• Leaf-Tasks: The leaf task runs the actual logic and is mainly overwritten by you. A leaf task may run over several update frames and have only three states; RUNNING, SUCCESS and FAILED.
  • Selector/Sequence/Parallel-Tasks: Runs multiple child tasks on after another or multiple ones at the same time. Regarding the child tasks output (SUCCESS, FAILED), it might call additional child tasks.
  • Decorator-Tasks: Have only one child and modifies the output of his child path.
  • Guard-Tasks: Can be attached to each task and will be called once the attached task will be called. May prevent those tasks from running it.

The complete Behavior Tree-Systems comes with a simplified Blackboard-approach, that is used as central storage for all necessary variables of your behavior tree. While you mostly will access those variables directly from your agents, this one is also a standard, so I implemented it. :)

All-in-all the Behavior-Tree plugin will work flawlessly with the UNIGINE-Component System and can be called in any multi-threaded environment as well. You can even run one BehaviorTree for multiple agents to safe memory!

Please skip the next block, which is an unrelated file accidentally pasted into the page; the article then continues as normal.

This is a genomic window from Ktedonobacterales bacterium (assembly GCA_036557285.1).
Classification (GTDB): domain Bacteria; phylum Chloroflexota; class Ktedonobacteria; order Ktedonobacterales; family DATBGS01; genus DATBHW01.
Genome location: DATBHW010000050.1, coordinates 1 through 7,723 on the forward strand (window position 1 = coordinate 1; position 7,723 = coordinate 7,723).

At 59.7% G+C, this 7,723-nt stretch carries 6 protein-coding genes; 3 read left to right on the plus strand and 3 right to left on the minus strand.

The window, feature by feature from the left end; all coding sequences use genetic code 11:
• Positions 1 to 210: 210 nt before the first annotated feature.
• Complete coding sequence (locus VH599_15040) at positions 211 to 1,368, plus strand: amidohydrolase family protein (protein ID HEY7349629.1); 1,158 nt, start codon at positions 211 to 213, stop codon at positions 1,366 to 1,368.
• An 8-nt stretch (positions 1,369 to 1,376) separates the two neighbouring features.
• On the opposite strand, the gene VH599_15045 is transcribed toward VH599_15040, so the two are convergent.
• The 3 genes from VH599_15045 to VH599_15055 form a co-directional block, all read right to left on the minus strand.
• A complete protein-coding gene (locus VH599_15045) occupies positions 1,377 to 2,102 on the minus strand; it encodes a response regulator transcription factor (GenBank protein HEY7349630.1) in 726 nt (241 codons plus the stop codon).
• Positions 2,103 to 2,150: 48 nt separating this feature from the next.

Steering and Flocking Behavior


When you have worked with artificial intelligence in games and simulations during the last years, you always have heard about Reynold’s flocking behavior at least once. Flocking Behavior is used when (small/medium) sized crowds needs to move together in a group but also avoid each other at the same time. Steering Behavior on the other hand is used as a standard technique for applying a life-like movement behavior to your agents during their virtual lifetime. Either moving alone along an virtual path, pursuit or evade other agents, follow a leader or queuing at an virtual bottleneck, you will need to use some kind of steering behavior.